“They’re fast, they’re athletic and they know what they’re doing,” London said. “Obviously you try to practice the pace, but sometimes you can’t practice the athleticism that they have out there. That’s always a challenge when you’re facing an offense like that, but we gotta do what we need to do to make sure that if we play that style again we have the hats in the right gap, we have the right coverages, we have guys fitting where they need to fit. Those are some of the things that didn’t happen today, and we have to address it and make sure we’re better next time.”
In its season-opening win over Nicholls State, Oregon never punted. UVa forced four punts Saturday and, more impressive, twice stopped the Ducks on fourth down.
Early in the second quarter, junior cornerback Demetrious Nicholson tackled wideout Kealon Lowe for no gain at the Virginia 32 after a fourth-and-1 pass from Mariota. Late in that quarter, defensive tackle Brent Urban, a 6-7, 295-pound senior who earlier had blocked an extra-point attempt, wrestled tailback Byron Marshall down for no gain on fourth-and-goal from the 1. Those defensive gems, however, were far outnumbered by the huge gains Virginia allowed time and again Saturday.
“It was kind of the best and worst of things,” Urban said. “You gotta find a balance there and not give up those plays but also have big plays on defense. It was kind of tough to get all excited with the big play, and then they’d just get one for 50 yards or whatever.”
Virginia offensive coordinator Steve Fairchild, who was in the press box during the opener, worked from the sideline Saturday. His presence there did not yield immediate dividends.
The `Hoos finished with only 298 yards. In his second career start, sophomore quarterback David Watford completed 29 of 41 passes, but they went for a modest 161 yards, and he threw three interceptions. He also lost a fumble after being sacked late in the third quarter.
“It wasn’t really the offense,” Watford said. “It was me … It was my fault, and I take the blame solely.”
With the score 45-10, the Cavaliers drove into the red zone, and a 10-yard completion from Watford to McGee gave them first-and-goal at the 10. Two plays later, Watford found junior wide receiver Dominique Terrell on a slant for what appeared to be a 7-yard TD.
Offsetting penalties negated the play, however, and disaster followed for UVa. On third-and-goal from the 8, Watford tried to hit Terrell again. This pass, however, went behind Terrell and straight to cornerback Dior Mathis, several yards deep in the end zone.
Mathis started running and didn’t stop until offensive tackle Jay Whitmire knocked him out of bounds at the UVa 3. On the next play, the Ducks scored the seventh of their eight touchdowns.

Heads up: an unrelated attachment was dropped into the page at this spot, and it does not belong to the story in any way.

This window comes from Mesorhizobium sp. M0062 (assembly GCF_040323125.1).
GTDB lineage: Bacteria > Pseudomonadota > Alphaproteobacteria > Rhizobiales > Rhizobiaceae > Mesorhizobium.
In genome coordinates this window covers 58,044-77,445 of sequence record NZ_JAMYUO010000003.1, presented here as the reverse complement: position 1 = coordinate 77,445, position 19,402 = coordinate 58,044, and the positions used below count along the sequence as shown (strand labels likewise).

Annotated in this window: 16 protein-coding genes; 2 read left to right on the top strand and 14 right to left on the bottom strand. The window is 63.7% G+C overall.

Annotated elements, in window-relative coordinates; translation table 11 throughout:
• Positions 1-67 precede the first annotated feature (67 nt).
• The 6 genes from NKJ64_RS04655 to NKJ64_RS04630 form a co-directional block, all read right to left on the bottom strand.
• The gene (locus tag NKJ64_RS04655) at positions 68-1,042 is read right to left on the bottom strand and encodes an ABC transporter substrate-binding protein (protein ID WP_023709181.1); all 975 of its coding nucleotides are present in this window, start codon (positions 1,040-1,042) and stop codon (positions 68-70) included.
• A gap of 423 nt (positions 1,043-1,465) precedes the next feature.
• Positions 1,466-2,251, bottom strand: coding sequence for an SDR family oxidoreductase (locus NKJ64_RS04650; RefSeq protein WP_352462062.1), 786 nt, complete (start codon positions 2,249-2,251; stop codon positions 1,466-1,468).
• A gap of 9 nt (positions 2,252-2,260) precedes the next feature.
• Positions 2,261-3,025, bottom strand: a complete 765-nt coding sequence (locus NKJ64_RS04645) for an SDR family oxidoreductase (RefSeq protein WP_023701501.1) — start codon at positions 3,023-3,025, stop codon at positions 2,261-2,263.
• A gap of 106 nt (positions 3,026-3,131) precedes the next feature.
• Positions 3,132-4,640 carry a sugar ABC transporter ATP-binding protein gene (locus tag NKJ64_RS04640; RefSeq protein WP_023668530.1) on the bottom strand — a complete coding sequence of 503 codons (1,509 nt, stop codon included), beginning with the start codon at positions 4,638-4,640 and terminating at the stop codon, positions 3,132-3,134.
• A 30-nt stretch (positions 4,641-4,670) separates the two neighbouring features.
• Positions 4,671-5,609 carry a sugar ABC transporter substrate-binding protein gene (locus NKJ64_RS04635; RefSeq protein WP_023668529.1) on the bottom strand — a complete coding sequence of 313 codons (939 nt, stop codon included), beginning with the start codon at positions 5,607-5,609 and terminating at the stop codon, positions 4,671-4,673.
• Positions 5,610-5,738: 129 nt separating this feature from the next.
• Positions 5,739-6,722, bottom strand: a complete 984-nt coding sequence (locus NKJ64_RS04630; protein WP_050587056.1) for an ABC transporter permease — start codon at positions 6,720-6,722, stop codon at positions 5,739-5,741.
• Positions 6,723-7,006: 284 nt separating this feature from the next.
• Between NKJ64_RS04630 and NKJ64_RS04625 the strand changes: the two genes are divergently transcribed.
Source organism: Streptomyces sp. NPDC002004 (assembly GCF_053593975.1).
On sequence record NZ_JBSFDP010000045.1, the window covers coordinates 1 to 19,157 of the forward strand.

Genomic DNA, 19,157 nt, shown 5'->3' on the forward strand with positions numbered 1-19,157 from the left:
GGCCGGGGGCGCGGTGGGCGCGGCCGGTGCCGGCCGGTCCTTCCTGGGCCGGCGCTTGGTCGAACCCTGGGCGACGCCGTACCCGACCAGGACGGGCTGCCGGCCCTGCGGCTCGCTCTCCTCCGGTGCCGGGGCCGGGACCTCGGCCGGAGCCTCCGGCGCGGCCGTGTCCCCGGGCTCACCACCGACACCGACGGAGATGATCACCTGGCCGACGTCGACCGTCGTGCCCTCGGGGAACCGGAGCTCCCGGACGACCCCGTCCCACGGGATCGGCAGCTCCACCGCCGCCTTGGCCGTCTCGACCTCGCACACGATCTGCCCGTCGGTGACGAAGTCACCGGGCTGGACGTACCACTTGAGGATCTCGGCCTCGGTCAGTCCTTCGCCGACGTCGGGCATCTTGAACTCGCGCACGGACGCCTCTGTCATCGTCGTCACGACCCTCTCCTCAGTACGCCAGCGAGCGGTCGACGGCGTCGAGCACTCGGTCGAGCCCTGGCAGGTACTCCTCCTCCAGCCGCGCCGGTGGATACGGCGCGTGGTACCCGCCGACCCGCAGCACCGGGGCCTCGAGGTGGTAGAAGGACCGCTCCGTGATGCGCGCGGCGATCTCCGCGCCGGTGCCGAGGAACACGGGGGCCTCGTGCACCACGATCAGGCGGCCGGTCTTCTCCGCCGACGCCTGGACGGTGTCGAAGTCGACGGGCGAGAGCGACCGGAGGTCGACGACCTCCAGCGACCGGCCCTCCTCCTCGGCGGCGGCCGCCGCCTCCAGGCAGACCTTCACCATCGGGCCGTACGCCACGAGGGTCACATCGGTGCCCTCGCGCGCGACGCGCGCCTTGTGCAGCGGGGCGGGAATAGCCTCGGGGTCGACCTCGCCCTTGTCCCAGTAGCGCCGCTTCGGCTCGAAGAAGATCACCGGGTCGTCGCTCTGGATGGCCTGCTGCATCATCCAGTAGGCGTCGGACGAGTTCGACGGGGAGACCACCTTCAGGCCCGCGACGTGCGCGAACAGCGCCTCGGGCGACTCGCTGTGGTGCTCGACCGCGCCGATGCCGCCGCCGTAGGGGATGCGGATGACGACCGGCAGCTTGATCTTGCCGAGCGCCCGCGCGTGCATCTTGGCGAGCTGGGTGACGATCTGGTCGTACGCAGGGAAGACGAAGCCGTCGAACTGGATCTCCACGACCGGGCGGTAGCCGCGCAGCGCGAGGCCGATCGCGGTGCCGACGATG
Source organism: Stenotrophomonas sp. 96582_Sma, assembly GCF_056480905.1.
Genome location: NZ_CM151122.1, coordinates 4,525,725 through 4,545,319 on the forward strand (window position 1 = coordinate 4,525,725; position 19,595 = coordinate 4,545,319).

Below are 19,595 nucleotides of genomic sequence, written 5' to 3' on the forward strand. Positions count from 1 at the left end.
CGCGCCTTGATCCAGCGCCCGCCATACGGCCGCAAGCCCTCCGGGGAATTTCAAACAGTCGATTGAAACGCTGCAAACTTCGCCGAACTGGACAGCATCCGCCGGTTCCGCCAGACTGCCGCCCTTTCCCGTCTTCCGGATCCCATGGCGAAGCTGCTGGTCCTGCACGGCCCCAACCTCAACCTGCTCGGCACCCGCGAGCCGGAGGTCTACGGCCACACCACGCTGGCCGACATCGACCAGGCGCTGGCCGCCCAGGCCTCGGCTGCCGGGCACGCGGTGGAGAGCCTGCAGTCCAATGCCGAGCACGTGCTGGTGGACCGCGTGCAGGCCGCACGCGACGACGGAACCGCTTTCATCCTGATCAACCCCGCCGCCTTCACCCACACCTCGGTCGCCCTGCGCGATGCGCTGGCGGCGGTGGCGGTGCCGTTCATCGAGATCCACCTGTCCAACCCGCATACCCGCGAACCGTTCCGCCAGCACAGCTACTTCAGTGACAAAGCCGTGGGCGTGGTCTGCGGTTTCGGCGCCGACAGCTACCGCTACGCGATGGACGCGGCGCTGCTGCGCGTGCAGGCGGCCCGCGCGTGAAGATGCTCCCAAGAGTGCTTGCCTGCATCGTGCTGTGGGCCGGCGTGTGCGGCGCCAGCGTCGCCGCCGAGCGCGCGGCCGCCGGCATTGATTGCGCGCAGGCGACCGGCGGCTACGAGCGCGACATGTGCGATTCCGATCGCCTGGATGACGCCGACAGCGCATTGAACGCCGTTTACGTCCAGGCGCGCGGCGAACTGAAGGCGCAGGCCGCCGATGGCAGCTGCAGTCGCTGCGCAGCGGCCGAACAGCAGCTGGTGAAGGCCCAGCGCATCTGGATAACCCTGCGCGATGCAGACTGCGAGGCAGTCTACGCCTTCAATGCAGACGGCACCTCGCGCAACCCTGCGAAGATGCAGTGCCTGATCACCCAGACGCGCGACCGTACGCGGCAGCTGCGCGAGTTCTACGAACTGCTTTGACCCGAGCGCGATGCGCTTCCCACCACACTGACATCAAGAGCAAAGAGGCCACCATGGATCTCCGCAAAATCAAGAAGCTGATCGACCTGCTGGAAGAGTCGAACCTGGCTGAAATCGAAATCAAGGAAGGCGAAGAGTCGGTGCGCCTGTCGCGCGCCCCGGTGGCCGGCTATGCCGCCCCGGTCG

“It was my fault,” Watford said. “I saw something different than what Dom-T saw. We have to be on the same page. I’m not blaming him at all. It wasn’t his fault. I threw the pass, it was behind him, they picked it off. It is what it is. We just have to learn from it.”
Junior tailback Kevin Parks, who led Virginia in rushing with 60 yards, needed 19 carries to hit that total. The Cavaliers gained only 124 yards on the ground, 45 of which came on one play.
“We need to find out what our identity’s going to be,” London said. “Does it entail the quarterback running more? Is it a personnel issue? Is it schematic, or whatever it may be? We want to run the ball. We want to be committed to running the ball, but we gotta find those guys that can run it and move the chains for us. I think with this open week coming up we can address those issues.”
THE LIST GROWS: Cornerback Tim Harris became the third true freshman to play for the Cavaliers this season. His classmates Connor Wingo-Reeves and Taquan Mizzell, who made their UVa debuts in the opener, also played against Oregon.
Wingo-Reeves, a 6-3, 220-pound fullback, contributed a solid block on Shepherd’s touchdown run. Mizzell, a tailback, carried six times for 14 yards and had four receptions for 18 yards.
In 2010, London’s first season as UVa’s head coach, he played three true freshmen. He played 12 in 2011 and nine last season. One of those who played in 2012, defensive back Anthony Cooper, is expected to redshirt this fall.
UP NEXT: The `Hoos, off next weekend, are back at Scott Stadium on Sept. 21, when they’ll host VMI. The Keydets, who compete in the NCAA’s Football Bowl Subdivision, are 1-1 after beating Glenville State 34-27 on Saturday in Lexington.
UVa leads its series with VMI 56-23-3. The Keydets haven’t beaten the Cavaliers since 1978.
“We have to learn from the film, learn from the mistakes and just get ready for VMI,” Watford said.